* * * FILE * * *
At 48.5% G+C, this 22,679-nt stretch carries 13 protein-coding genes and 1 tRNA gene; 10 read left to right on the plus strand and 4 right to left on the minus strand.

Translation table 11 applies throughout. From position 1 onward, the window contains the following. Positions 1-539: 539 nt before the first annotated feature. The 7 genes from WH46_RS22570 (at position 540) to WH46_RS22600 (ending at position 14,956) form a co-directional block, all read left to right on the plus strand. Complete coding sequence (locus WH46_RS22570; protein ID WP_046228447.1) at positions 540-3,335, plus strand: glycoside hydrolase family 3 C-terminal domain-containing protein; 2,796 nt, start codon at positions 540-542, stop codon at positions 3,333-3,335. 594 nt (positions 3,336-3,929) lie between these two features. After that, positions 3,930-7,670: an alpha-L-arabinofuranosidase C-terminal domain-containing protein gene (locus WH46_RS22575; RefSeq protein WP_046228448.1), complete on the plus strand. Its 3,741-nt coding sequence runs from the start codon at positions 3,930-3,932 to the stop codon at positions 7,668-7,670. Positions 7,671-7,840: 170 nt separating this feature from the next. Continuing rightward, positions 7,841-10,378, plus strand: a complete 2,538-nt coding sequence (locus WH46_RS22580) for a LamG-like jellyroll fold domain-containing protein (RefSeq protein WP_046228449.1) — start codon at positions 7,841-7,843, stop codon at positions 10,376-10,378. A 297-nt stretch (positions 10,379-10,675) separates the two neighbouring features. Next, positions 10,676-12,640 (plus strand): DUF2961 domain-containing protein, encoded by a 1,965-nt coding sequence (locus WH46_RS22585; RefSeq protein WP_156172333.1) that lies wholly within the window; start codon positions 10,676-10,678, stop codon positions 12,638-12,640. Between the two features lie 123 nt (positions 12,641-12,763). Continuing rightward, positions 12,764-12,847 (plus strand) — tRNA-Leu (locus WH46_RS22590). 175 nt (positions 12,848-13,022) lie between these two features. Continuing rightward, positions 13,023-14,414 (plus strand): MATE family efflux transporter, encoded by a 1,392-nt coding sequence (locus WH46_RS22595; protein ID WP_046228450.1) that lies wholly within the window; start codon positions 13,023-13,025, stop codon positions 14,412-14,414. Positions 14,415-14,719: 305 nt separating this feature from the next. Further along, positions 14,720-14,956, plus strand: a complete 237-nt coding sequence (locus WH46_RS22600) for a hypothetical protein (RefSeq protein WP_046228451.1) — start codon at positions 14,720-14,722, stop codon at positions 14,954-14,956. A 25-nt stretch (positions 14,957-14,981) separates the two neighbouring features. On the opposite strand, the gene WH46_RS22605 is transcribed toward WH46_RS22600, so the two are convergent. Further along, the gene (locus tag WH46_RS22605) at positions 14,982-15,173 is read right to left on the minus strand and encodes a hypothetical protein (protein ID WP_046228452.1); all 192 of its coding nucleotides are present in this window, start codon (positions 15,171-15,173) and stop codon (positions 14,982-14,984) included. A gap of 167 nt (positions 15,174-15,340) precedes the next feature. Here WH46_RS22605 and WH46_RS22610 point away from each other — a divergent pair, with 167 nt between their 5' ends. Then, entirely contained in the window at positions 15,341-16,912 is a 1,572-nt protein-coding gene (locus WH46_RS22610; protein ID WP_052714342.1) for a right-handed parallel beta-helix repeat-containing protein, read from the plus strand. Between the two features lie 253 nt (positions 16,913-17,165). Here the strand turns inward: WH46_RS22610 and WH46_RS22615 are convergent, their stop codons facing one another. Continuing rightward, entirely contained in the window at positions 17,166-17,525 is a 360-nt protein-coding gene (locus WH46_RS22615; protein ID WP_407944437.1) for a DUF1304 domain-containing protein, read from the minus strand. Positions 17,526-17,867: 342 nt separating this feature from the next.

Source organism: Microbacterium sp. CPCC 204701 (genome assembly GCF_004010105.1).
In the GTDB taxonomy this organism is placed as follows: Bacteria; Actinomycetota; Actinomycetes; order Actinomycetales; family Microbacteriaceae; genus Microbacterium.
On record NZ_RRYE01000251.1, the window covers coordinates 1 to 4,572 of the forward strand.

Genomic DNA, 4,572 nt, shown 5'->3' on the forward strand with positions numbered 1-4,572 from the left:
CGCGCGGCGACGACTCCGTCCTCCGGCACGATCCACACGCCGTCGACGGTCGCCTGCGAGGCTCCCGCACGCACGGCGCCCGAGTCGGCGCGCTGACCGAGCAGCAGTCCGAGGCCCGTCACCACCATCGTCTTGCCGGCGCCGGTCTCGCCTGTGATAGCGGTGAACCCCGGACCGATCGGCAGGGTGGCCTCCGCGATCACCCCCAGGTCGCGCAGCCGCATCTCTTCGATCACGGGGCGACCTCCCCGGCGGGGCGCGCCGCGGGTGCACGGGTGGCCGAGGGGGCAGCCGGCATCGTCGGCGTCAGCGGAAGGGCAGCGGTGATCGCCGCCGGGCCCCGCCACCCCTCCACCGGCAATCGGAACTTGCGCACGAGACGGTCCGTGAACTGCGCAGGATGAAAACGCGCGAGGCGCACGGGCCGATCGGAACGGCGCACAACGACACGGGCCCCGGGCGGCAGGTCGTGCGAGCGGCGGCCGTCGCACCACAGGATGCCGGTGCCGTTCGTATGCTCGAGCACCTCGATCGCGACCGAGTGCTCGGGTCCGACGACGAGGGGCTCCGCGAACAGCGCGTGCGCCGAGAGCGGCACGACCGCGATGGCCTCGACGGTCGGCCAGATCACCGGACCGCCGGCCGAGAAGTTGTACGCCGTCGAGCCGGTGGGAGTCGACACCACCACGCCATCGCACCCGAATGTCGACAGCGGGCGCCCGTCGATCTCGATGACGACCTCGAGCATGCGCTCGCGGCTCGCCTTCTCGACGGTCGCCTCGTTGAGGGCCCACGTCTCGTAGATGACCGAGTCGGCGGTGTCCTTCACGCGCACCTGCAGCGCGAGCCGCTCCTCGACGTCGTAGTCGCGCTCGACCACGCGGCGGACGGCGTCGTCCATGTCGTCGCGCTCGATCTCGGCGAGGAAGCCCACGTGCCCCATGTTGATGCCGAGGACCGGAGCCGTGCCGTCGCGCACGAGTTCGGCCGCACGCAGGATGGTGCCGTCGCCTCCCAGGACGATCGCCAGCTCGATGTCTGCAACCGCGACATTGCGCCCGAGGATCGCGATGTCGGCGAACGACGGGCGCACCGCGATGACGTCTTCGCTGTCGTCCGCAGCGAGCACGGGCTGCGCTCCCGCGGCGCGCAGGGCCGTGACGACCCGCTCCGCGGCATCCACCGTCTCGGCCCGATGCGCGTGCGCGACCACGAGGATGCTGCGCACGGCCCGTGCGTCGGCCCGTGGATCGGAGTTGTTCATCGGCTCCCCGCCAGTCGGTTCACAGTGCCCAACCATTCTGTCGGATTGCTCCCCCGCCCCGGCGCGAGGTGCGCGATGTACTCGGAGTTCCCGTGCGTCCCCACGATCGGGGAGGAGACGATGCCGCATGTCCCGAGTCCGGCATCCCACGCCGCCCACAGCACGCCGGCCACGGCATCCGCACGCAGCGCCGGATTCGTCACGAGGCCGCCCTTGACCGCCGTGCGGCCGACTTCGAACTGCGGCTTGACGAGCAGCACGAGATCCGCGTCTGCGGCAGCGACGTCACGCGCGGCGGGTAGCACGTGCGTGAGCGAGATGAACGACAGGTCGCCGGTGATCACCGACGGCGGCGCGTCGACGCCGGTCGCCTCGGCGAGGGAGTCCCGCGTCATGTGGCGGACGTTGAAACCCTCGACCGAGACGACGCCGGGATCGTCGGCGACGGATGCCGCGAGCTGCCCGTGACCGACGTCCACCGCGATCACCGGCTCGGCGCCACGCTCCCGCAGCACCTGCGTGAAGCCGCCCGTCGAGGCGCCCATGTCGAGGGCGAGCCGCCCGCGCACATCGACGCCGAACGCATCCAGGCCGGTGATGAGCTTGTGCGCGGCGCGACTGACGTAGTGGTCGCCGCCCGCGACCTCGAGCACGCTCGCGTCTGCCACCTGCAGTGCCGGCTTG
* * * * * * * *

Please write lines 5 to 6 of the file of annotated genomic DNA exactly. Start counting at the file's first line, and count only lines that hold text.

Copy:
On record NZ_RRYE01000251.1, the window covers coordinates 1 to 4,572 of the forward strand.

Genomic DNA, 4,572 nt, shown 5'->3' on the forward strand with positions numbered 1-4,572 from the left: